Only three federal agencies met all their small-business contracting goals last year, the SBA reports.
For the second year in a row, the federal government fell short of its small-business contracting goals in 2007, including targets on contracts for women, veterans and businesses in low-income communities, the Small Business Administration reported this week.
Last year, federal agencies awarded $83.2 billion in prime contracts to small businesses, accounting for 22 percent of all government contract dollars, the report said.
By congressional mandate, the government aims to award 23 percent of all contract dollars across all agencies to small businesses every year.
While 17 agencies achieved that broad goal last year, only Veterans Affairs, the Department of Energy and the Small Business Administration met targets in all five contract categories, awarding at least five percent of all contracting dollars to small disadvantaged businesses, five percent to women, three percent to service-disabled vets, and three percent to so-called HUBZone businesses located in low-income communities.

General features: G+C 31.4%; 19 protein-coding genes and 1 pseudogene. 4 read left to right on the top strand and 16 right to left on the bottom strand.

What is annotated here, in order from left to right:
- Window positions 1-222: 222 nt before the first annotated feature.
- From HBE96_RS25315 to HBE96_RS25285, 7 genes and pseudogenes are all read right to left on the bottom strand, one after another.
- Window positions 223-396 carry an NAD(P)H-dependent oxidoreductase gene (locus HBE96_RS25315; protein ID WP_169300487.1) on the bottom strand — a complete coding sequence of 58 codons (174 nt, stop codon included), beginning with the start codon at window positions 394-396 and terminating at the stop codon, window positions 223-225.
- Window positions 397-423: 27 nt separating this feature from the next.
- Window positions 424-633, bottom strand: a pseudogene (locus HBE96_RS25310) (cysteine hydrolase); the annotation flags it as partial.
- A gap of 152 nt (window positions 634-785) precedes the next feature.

The government hasn't met its small-business contracting goal since 2005, when a number of large corporations were mistakenly included in the SBA's annual government-wide tally.
SBA Acting Administrator Sandy Baruah said this year's totals reflect stricter oversight measures meant to strip out bad data from the federal contracting database and ensure companies receiving small-business contracts fit the definition of "small."
"This is good news for small businesses, because it means the government will need to work harder to get federal contracts into the hands of small businesses," Baruah said in a statement.
In recent years, federal lawmakers and watchdog groups have attacked the agency for turning a blind eye to miscoded contracts, awarding billions of dollars set aside for smaller firms to Wal-Mart, Coca-Cola and other corporate giants.
In July 2007, the SBA enacted new regulations that required small-business contractors to recertify the size of their businesses every five years and inform the government if they're bought by a larger firm.
Despite those changes, many critics say the numbers still can't be trusted.
"Eight years of budget cuts and lax oversight show that the Bush Administration thinks small equals less important," Sen. John Kerry (D-Mass.), the chairman of the Senate Committee on Small Business and Entrepreneurship, said in a statement.